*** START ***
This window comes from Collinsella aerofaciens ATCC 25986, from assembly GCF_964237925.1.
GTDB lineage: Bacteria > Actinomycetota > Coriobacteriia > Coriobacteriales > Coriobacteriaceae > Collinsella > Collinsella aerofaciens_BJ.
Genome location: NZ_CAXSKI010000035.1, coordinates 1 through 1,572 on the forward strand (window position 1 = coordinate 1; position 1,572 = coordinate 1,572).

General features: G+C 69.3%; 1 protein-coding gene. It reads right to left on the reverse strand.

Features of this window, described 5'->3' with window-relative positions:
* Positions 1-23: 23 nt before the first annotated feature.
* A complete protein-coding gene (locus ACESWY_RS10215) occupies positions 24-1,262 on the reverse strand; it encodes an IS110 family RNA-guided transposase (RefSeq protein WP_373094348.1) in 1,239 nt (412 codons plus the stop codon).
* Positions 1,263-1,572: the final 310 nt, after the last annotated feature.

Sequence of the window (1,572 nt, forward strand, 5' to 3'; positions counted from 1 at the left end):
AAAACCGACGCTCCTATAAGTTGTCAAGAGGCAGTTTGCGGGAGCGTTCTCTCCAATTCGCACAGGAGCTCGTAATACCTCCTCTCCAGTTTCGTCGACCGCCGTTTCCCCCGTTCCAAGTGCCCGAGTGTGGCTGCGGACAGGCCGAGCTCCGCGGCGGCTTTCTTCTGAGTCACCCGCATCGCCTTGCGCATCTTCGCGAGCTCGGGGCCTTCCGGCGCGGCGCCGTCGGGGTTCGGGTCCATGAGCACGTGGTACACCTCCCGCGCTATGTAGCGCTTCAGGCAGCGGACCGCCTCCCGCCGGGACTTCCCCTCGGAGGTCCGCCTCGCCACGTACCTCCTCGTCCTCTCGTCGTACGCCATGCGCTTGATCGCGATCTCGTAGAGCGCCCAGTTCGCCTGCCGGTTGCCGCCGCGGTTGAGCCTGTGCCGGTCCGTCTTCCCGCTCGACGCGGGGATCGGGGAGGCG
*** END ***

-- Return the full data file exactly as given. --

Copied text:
This window comes from Collinsella aerofaciens ATCC 25986, from assembly GCF_964237925.1.
GTDB lineage: Bacteria > Actinomycetota > Coriobacteriia > Coriobacteriales > Coriobacteriaceae > Collinsella > Collinsella aerofaciens_BJ.
Genome location: NZ_CAXSKI010000035.1, coordinates 1 through 1,572 on the forward strand (window position 1 = coordinate 1; position 1,572 = coordinate 1,572).

General features: G+C 69.3%; 1 protein-coding gene. It reads right to left on the reverse strand.

Features of this window, described 5'->3' with window-relative positions:
* Positions 1-23: 23 nt before the first annotated feature.
* A complete protein-coding gene (locus ACESWY_RS10215) occupies positions 24-1,262 on the reverse strand; it encodes an IS110 family RNA-guided transposase (RefSeq protein WP_373094348.1) in 1,239 nt (412 codons plus the stop codon).
* Positions 1,263-1,572: the final 310 nt, after the last annotated feature.

Sequence of the window (1,572 nt, forward strand, 5' to 3'; positions counted from 1 at the left end):
AAAACCGACGCTCCTATAAGTTGTCAAGAGGCAGTTTGCGGGAGCGTTCTCTCCAATTCGCACAGGAGCTCGTAATACCTCCTCTCCAGTTTCGTCGACCGCCGTTTCCCCCGTTCCAAGTGCCCGAGTGTGGCTGCGGACAGGCCGAGCTCCGCGGCGGCTTTCTTCTGAGTCACCCGCATCGCCTTGCGCATCTTCGCGAGCTCGGGGCCTTCCGGCGCGGCGCCGTCGGGGTTCGGGTCCATGAGCACGTGGTACACCTCCCGCGCTATGTAGCGCTTCAGGCAGCGGACCGCCTCCCGCCGGGACTTCCCCTCGGAGGTCCGCCTCGCCACGTACCTCCTCGTCCTCTCGTCGTACGCCATGCGCTTGATCGCGATCTCGTAGAGCGCCCAGTTCGCCTGCCGGTTGCCGCCGCGGTTGAGCCTGTGCCGGTCCGTCTTCCCGCTCGACGCGGGGATCGGGGAGGCG